I feel like such a grump pointing this out, but this Seattle Timesarticle makes a big deal out of an irrelevancy. And in the process, it misses a larger and more important point.
As the story notes, preliminary figures show that Washington state has nominally regained all of the jobs lost during the most recent statewide recession. From the start of the recession in December 2000, through the recession’s end in June 2003, the state lost 81,200 jobs. But since that trough the state has added 82,000 jobs.
In one way of looking at things, that amounts to more than a full recovery. Only it’s not. Over the same period—December 2000 through December 2004—the state added somewhere around 280,000 new residents. So reaching the same level of employment as at the start of the last recession means that we’re still significantly behind where we were…and that the article is celebrating an empty milestone.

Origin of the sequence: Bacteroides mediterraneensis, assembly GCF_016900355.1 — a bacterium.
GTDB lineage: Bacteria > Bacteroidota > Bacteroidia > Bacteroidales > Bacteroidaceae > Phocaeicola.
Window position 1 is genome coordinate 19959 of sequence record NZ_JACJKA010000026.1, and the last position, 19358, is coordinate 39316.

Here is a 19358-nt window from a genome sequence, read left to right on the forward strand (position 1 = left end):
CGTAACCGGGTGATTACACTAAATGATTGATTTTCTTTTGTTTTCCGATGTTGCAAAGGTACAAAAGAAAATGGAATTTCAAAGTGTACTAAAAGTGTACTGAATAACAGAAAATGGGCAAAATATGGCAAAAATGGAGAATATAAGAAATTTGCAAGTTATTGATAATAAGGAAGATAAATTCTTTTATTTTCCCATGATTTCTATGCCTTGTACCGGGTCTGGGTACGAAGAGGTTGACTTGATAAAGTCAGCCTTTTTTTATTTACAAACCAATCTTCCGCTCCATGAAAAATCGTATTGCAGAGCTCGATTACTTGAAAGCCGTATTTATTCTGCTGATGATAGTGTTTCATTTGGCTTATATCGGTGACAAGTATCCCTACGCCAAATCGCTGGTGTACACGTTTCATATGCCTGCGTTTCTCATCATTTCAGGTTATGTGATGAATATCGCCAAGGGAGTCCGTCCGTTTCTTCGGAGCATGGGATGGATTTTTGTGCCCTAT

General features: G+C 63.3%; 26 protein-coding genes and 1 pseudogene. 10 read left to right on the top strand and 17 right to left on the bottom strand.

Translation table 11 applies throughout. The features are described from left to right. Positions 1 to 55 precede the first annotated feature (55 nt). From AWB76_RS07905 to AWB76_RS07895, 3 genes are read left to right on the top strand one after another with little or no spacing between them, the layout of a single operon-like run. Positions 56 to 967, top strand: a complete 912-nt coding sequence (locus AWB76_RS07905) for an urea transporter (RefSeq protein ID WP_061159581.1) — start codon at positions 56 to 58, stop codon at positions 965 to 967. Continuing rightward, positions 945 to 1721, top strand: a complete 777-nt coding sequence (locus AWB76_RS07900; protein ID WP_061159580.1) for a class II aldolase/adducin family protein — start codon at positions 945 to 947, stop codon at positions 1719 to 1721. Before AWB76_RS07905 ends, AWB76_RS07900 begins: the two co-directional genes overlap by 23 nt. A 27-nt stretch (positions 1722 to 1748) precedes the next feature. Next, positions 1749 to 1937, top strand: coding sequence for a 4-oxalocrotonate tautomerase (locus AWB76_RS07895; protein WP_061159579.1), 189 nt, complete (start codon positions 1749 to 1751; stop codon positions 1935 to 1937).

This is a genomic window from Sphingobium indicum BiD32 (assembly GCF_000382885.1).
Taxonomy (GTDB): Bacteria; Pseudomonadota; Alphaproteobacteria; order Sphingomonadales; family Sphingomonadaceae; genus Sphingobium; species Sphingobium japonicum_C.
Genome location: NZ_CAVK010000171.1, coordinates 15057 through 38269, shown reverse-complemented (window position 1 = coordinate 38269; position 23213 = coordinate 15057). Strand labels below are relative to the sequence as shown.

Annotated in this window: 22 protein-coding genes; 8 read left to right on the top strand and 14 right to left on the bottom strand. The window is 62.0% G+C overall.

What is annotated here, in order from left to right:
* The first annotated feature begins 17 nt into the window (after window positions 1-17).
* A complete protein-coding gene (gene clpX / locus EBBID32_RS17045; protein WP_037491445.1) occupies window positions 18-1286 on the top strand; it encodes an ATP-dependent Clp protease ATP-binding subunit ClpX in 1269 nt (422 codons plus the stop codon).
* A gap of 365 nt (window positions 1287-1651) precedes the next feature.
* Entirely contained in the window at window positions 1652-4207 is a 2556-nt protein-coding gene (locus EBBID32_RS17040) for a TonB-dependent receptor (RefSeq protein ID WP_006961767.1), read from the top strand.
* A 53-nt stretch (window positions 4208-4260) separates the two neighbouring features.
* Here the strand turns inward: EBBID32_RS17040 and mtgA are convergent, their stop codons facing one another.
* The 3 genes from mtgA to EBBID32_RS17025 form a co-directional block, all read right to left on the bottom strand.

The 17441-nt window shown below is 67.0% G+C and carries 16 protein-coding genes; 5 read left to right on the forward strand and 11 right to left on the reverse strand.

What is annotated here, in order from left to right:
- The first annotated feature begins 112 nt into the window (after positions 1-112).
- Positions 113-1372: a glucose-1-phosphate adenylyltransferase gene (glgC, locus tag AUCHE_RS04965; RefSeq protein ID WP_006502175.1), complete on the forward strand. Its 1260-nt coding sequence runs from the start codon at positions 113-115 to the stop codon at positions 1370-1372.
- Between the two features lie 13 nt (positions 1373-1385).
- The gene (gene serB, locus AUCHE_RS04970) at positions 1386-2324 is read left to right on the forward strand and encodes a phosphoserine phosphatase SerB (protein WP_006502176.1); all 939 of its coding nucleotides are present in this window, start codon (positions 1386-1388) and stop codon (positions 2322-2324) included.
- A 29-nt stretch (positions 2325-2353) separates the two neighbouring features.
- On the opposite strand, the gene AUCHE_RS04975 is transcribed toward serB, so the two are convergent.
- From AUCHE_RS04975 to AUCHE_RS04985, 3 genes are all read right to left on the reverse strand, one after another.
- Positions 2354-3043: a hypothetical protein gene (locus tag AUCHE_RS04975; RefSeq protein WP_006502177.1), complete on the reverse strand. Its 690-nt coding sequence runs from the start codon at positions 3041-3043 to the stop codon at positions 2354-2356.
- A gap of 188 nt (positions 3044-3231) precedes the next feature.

We are a nonprofit. Donate now to support more research like this!
Here’s a graph that makes the point more clearly: the share of Washington residents who are employed showed a slight uptick in 2004. The employment to population ratio can be a more sensitive measure than unemployment rates, since it includes discouraged workers, reluctant early retirees, and the like. It’s not all bad news, obviously. But the return to pre-recessionary employment levels is mostly an artifact of population growth, and only to a lesser extent a sign of an improving economy.
The more important trend, it seems to me, is that the state is continuing to trade jobs in the manufacturing sector (historically a source of high-paying middle class employment) for jobs in the service sector (which includes both upper-income and low-paying jobs, from lawyers to receptionists). This isn’t really news, since it’s a continuation of a longer-term pattern that is linked to economic globalization and massive gains in productivity in the manufacturing sector. But for Washington’s workers it’s still a troublesome sign, as it points to a workforce that can find fewer and fewer opportunities for jobs that pay what used to be considered good middle-class wages.